The main event for our trip to New Zealand was undoubtedly the Mount Ruapehu Walking Track in the Tongariro National Park.
The park itself, home to the famous Tongariro Alpine Crossing which we had hiked a few years earlier, includes three volcanic mountains:
- Mount Tongariro (1978m)
- Mount Ngauruhoe aka Mount Doom from Lord of the Rings (2291m)
- Mount Ruapehu (2797m and is an active volcano)
The best way to access the Mount Ruapehu Walking Track, and some of the other attractions in the park, is from the Whakapapa Village.
The main road that intersects the village will take you to the start of the walk, as well as the various ski resorts up there.
During the colder parts of the year, Mount Ruapehu is home to snowboarders and skiers alike.
Such is its popularity, we were told that Australians will often come over for the weekend just to hit the slopes both in the Tongariro National Park and in Queenstown in the South Island.
While there are a few ways to get to the top of the mountain, the safest way to get there is by following the many wooden poles that are spread out.
There is no designated track but as long as you keep these wooden poles in view, you can’t go wrong.
I should preface the next section of the track report by mentioning that we actually failed to summit.
We got to around 2550m but couldn’t go further due to a 10m section of ice that intersected two lengthy drops.
The walk itself is around 8kms, but given the rise in elevation, the terrain, and the million photo opportunities available, it will almost certainly take you an entire day to hike.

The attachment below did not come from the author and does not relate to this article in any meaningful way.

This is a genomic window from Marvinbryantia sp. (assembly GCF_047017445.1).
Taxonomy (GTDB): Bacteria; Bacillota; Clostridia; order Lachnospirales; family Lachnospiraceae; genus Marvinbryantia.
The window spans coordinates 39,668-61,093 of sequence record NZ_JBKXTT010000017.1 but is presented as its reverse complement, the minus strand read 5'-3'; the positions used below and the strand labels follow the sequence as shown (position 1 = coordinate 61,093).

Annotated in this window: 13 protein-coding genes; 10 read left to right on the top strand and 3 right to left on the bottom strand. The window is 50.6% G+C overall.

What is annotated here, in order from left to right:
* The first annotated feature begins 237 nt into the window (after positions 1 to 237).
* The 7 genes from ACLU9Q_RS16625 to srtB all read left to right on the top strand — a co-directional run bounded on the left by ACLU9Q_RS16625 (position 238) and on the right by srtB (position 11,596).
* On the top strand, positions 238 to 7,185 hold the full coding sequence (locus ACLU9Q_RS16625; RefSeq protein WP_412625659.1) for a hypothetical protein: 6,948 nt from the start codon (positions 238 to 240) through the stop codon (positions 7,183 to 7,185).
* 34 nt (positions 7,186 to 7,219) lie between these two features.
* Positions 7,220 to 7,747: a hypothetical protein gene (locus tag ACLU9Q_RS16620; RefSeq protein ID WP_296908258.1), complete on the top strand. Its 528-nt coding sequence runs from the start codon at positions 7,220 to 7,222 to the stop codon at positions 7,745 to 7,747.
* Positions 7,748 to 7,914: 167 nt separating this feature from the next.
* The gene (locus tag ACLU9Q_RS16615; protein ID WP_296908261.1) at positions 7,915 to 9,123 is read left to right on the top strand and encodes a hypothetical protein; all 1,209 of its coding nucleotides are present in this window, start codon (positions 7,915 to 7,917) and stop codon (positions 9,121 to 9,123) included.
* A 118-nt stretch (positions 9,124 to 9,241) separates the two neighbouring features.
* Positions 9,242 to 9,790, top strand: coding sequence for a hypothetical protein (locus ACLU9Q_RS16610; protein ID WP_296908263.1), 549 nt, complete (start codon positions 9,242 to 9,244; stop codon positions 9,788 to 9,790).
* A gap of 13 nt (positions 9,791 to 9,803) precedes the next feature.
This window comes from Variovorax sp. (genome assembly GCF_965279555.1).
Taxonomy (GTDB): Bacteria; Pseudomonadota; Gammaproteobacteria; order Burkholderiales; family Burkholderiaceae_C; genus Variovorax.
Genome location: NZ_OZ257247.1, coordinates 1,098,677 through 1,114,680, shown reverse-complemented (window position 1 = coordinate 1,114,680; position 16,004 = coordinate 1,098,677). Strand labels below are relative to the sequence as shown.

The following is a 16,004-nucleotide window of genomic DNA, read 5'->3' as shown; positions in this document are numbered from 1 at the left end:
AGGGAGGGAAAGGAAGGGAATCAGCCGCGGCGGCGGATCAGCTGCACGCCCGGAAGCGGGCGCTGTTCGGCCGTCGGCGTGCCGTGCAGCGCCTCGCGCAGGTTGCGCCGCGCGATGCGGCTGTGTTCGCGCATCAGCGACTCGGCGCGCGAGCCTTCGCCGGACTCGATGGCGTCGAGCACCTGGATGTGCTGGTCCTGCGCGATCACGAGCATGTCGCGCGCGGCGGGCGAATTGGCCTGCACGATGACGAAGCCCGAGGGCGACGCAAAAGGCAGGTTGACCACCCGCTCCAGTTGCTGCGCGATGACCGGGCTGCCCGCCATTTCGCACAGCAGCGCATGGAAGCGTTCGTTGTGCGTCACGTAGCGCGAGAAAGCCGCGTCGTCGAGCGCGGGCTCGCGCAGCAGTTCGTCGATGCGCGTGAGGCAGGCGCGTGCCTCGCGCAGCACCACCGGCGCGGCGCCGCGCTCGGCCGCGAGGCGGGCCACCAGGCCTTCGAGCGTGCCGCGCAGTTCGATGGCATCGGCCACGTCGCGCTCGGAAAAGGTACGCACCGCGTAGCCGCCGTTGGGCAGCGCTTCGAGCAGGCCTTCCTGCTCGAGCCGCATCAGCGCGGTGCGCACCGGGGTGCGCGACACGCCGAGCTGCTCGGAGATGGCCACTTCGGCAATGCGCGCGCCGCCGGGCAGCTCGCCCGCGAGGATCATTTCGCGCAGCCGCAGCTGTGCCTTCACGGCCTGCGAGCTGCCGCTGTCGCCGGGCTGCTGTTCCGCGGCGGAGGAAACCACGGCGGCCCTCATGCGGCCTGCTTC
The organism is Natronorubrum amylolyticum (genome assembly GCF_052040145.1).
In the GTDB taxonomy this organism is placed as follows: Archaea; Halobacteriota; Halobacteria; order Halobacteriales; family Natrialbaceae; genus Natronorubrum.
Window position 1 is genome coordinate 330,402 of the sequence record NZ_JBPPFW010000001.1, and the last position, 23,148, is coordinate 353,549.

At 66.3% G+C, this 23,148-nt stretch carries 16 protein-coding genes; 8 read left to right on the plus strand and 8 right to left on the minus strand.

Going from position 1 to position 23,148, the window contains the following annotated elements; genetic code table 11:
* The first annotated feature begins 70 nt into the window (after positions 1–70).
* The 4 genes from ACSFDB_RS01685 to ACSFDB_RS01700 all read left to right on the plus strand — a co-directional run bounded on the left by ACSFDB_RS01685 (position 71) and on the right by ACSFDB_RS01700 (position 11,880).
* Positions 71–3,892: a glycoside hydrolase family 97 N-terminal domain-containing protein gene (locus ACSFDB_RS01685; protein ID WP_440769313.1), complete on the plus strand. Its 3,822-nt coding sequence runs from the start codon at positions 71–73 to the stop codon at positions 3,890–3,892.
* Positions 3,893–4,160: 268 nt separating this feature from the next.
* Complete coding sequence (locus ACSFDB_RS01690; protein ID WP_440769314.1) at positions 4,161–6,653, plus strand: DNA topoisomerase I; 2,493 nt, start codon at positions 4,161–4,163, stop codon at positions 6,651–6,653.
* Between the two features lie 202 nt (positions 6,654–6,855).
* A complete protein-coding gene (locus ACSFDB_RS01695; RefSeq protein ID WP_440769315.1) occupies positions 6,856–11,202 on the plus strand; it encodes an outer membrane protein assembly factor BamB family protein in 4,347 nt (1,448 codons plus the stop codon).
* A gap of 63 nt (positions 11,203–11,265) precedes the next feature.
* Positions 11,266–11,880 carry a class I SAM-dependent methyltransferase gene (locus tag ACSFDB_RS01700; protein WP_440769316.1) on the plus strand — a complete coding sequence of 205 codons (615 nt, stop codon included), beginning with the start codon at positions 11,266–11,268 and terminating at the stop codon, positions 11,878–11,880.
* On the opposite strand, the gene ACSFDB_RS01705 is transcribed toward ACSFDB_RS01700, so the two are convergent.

We started at 9am and were done by about 3:30pm, which included plenty of breaks particularly at right before the summit.
As mentioned the entire Tongariro National Park features volcanic terrain as far as the eye can see.
The walk to Mount Ruapehu is no different, however, given how big it is, there are sections of snow to walk across along the way.
Yes, this even occurs in the middle of summer!
The first three kilometres of the hike include those wooden poles I previously mentioned, however, you do get to a point where they disappear.
The section beyond this point is where you really have to have your wits about you and be comfortable finding your way.
While they clearly aren’t on the same level, I liken the level of climbing rocks in this section to the climbing you might find in the Ridge Line in the Southern Circuit of the Cathedral Ranges.
The rocks are jagged and slippery, and the scora/scree/volcanic dirt underfoot can be incredibly slippery.
Again, this section is for more experienced hikers and those who are 100% confident in their abilities.
That’s not to say that things can’t go wrong for an experienced hiker, but you certainly need to know what you’re doing.
One thing to also note is that because you are so high up, you are vulnerable to cloud cover moving at a rate that couldn’t imagine.
This can lead to poor visibility which can lead to injuries and to becoming lost.
While we had some cloud cover during our Mount Ruapehu Walking Track experience, it wasn’t enough to impact our visibility.
All that aside, the views are absolutely spectacular.
On a clear day, much like we had for most of the day, you can see Mount Ngauruhoe, Lake Taupo, back into Whakapapa Village and Mount Taranaki to the west.
As someone who was absolutely blown away by walking the Tongariro Alpine Crossing and climbing Mount Nguaruhoe, the Mount Ruapehu Walking Track is on a whole new level of amazing.
While walking the Mangatepopo Track to our accommodation at the Skotel Resort, we could see the mountain off in the distance.
Despite it being some distance away, it truly was overwhelming.
In fact, I felt as though this was the case at every viewpoint of the mountain. It really is something to see.
Unfortunately, I was unable to track our walk via WikiLoc, so I trust that my description and images of it have at least got you thinking about doing it yourself.
The Tongariro Alpine Crossing is still a great walk, but as it is labelled one of the best day walks in the world, it does attract thousands of people.
The Mount Ruapehu Walking Track, while slightly more difficult, has fewer crowds and, for mine, better views.